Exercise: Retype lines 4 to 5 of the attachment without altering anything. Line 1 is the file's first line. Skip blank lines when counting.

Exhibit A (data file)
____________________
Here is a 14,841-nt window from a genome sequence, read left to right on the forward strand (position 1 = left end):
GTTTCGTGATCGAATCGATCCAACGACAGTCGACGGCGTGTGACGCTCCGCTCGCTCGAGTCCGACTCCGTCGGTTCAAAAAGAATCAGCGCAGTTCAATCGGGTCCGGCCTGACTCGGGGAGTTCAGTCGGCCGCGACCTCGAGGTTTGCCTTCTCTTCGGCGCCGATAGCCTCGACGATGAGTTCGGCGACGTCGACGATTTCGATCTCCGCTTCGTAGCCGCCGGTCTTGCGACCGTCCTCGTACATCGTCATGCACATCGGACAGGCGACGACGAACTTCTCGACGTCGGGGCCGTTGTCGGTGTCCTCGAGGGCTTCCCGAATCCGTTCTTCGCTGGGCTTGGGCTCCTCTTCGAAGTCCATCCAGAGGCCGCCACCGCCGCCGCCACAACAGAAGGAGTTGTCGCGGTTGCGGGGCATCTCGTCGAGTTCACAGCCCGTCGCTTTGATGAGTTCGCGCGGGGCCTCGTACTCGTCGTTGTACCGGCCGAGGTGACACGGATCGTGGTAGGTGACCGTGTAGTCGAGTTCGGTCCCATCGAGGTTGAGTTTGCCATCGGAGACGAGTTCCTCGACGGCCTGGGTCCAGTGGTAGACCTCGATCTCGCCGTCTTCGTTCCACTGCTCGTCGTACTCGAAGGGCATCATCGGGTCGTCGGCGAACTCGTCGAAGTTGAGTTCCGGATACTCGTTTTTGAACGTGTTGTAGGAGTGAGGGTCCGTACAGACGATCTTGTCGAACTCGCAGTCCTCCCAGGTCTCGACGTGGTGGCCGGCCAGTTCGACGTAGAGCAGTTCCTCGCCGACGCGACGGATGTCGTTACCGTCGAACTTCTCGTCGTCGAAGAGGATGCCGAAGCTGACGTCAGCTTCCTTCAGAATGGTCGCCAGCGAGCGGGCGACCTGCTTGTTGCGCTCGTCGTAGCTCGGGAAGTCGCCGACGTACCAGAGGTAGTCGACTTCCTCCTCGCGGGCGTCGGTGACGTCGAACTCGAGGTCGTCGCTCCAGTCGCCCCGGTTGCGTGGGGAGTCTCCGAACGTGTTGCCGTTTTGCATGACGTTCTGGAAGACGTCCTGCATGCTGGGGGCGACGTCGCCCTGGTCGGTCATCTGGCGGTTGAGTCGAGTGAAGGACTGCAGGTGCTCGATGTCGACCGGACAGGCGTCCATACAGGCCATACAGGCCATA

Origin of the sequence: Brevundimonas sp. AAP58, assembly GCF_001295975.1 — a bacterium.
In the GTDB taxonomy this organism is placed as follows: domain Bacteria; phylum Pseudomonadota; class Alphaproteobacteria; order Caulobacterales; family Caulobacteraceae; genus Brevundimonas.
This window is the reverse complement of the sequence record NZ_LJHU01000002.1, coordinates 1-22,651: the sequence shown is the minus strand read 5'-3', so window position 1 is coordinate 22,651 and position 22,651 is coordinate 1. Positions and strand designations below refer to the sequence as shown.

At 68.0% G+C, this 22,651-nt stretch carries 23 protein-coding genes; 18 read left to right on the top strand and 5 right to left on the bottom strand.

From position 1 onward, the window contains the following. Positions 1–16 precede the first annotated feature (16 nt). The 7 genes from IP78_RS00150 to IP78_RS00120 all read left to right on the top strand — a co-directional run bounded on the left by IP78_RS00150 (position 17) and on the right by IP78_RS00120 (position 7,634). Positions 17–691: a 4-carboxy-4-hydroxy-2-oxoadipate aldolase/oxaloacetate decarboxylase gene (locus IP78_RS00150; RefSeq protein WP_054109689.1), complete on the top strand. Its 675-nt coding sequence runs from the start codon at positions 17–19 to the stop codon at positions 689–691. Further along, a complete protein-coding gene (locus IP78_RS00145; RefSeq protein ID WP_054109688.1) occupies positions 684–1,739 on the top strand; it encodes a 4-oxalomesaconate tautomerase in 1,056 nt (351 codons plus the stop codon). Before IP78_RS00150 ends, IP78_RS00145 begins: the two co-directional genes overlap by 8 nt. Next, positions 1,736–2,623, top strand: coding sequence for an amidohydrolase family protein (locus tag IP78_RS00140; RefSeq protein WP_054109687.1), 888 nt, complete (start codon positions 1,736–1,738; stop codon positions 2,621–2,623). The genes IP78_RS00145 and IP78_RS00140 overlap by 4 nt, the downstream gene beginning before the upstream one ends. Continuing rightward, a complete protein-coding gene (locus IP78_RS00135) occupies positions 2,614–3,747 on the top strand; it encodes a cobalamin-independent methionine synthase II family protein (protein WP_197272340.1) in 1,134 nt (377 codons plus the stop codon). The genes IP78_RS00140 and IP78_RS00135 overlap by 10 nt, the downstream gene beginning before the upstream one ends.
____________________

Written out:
In the GTDB taxonomy this organism is placed as follows: domain Bacteria; phylum Pseudomonadota; class Alphaproteobacteria; order Caulobacterales; family Caulobacteraceae; genus Brevundimonas.
This window is the reverse complement of the sequence record NZ_LJHU01000002.1, coordinates 1-22,651: the sequence shown is the minus strand read 5'-3', so window position 1 is coordinate 22,651 and position 22,651 is coordinate 1. Positions and strand designations below refer to the sequence as shown.